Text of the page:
Proc. Natl Acad. Sci. USA http://doi.org/cw3w (2018)
Racial and ethnic minorities in the United States are more likely to suffer the adverse consequences of climate change, and tend to have high awareness of these risks, yet are underrepresented in environmental decision-making. Because perceived norms influence pro-environmental behaviour, it may be that beliefs about environmental attitudes in minority groups influence their public participation around these issues.
Adam Pearson from Pomona College and co-authors asked US adults to indicate their level of concern for the environment generally, or climate change specifically, and estimate the level of concern of each of 12 US demographic groups. All participants, regardless of their demographic group, underestimated the level of concern of minority (black, Latino and Asian) and lower-income groups relative to each of these groups’ reported levels of concern, and misperceived these groups as less concerned than whites and wealthier US citizens. Similar results were obtained for environmental and climate change problem framing. All respondents also associated the term ‘environmentalist’ with being white and well-educated. Shared cultural stereotypes about the environmental attitudes of vulnerable populations may impede efforts to address environmental inequalities and limit the scope of outreach initiatives.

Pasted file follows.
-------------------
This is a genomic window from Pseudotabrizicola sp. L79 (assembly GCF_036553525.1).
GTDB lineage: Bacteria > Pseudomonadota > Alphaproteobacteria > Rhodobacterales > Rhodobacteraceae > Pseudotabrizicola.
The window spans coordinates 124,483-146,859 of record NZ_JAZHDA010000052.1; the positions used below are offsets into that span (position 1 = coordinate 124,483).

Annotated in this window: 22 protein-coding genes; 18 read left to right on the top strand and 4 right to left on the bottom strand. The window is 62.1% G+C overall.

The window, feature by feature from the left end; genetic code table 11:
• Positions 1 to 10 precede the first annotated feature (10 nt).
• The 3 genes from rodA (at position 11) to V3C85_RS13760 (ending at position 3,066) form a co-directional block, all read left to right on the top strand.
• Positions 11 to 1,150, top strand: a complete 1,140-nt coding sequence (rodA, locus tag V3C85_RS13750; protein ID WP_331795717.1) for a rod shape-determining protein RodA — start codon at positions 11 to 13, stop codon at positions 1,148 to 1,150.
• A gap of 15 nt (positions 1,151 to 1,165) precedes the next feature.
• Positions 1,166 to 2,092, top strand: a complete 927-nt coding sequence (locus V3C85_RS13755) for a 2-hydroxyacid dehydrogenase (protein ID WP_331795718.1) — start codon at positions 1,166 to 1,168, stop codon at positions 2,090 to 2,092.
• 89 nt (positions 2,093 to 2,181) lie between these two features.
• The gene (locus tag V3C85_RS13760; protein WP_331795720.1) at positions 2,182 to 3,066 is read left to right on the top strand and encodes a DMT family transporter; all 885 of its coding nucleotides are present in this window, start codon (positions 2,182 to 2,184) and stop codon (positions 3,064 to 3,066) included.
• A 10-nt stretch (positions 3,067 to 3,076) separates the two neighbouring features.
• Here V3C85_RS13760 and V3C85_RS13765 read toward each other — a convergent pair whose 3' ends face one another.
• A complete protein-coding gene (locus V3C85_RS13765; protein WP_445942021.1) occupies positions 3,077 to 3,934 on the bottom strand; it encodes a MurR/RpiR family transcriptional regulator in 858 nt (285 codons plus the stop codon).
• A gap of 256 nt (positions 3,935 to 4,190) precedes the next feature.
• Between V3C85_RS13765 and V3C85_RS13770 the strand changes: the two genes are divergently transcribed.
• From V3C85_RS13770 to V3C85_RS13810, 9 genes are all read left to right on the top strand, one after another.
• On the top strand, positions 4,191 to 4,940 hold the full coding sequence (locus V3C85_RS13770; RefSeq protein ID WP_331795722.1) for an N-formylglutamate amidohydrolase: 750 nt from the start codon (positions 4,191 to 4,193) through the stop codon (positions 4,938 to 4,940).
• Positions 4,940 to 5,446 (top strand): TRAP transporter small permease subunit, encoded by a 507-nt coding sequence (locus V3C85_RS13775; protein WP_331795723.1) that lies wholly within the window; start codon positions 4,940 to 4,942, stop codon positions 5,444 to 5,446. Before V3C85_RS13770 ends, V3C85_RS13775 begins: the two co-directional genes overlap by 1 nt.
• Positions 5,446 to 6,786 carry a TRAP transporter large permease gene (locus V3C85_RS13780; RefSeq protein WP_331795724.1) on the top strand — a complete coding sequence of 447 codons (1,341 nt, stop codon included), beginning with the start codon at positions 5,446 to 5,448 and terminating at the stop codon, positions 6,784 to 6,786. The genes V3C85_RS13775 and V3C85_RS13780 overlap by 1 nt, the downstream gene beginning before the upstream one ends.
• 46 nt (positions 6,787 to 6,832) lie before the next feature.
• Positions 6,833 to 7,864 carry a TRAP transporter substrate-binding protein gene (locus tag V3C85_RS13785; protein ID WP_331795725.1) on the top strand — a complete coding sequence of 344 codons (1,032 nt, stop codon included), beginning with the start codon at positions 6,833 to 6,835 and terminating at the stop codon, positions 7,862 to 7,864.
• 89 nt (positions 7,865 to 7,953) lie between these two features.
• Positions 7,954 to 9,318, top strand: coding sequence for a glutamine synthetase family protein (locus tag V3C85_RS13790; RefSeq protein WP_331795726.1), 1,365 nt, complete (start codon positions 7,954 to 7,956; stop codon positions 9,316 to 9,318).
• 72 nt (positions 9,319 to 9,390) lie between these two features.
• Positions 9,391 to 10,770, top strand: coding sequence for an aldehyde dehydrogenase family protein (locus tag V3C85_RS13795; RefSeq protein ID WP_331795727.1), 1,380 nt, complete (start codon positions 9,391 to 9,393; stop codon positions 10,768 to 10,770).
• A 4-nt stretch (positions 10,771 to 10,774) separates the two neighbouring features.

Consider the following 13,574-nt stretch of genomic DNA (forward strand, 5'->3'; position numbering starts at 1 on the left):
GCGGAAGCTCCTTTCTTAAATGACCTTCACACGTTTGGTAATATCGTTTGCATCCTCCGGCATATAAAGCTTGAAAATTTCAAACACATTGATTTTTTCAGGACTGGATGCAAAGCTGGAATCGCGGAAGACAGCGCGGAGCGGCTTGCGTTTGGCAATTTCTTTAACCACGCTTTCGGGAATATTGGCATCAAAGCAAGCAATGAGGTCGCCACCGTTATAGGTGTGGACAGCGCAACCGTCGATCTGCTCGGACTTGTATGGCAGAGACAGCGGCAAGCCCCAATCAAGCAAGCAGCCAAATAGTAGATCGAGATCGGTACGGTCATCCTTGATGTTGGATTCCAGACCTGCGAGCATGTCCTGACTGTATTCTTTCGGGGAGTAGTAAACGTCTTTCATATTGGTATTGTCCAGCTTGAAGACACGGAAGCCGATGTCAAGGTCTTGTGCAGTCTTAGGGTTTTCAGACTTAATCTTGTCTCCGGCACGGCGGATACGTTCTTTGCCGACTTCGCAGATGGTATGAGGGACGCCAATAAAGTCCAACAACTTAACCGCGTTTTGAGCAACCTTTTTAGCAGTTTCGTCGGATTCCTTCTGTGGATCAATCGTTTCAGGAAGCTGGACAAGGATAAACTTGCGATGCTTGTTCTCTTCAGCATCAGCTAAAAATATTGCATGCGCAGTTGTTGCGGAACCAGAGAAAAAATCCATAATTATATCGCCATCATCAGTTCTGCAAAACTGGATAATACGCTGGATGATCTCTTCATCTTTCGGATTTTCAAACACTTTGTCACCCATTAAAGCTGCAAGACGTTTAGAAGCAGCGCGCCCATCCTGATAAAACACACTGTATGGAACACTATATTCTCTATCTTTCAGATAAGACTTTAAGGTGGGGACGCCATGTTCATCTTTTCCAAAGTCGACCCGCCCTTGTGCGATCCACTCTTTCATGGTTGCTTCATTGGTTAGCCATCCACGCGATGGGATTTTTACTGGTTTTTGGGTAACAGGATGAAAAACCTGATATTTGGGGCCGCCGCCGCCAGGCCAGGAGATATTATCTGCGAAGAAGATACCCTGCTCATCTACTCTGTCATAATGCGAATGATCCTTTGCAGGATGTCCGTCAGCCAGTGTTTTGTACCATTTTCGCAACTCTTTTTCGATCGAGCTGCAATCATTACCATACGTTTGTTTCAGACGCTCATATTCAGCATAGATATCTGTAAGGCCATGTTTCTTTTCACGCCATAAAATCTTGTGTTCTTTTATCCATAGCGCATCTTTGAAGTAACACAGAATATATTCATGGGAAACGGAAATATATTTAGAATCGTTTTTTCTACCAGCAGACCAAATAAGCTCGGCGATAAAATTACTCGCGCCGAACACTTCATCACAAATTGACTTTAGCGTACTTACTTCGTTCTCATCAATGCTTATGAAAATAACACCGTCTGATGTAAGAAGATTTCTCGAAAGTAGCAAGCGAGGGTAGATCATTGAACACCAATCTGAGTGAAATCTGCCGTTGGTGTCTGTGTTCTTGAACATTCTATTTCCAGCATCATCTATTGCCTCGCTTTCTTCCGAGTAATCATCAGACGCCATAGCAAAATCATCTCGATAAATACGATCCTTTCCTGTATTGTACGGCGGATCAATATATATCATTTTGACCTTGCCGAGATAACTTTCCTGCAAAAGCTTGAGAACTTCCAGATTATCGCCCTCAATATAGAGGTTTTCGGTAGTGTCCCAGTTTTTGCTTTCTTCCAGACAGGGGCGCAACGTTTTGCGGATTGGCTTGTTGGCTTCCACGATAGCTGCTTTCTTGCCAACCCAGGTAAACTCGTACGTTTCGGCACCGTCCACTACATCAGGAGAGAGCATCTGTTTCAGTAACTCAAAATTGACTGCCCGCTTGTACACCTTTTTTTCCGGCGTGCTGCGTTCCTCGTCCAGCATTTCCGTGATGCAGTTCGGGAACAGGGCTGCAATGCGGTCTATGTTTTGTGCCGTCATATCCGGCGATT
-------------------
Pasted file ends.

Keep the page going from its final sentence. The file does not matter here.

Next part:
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Richler, J. Beliefs about minority groups. Nature Clim Change 8, 1033 (2018). https://doi.org/10.1038/s41558-018-0365-9